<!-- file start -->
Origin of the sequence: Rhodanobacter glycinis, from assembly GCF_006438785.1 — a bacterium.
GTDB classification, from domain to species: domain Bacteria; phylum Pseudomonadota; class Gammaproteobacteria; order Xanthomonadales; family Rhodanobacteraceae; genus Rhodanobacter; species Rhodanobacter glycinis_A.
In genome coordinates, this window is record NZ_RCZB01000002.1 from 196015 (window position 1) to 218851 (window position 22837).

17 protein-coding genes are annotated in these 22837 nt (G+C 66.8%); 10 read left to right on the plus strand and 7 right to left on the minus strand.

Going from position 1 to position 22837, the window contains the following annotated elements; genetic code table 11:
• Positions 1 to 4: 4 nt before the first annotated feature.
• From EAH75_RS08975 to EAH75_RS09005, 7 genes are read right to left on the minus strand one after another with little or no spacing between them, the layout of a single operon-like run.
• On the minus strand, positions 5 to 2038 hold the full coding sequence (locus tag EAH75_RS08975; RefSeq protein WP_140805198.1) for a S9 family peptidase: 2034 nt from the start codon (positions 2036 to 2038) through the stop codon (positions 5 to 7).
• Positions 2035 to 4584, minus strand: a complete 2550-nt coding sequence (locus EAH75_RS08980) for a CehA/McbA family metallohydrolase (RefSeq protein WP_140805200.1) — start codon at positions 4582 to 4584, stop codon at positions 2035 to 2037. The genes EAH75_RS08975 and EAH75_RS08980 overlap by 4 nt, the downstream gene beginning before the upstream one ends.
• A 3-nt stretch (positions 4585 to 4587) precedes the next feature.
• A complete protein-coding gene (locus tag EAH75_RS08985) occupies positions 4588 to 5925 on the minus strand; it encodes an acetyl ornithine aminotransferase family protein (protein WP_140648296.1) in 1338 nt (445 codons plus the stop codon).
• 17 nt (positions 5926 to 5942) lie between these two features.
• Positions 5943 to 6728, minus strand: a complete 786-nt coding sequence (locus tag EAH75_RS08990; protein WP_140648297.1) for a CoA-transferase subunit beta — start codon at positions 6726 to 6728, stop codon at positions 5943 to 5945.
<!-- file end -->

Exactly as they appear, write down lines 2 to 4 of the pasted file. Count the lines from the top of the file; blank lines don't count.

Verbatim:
GTDB classification, from domain to species: domain Bacteria; phylum Pseudomonadota; class Gammaproteobacteria; order Xanthomonadales; family Rhodanobacteraceae; genus Rhodanobacter; species Rhodanobacter glycinis_A.
In genome coordinates, this window is record NZ_RCZB01000002.1 from 196015 (window position 1) to 218851 (window position 22837).

17 protein-coding genes are annotated in these 22837 nt (G+C 66.8%); 10 read left to right on the plus strand and 7 right to left on the minus strand.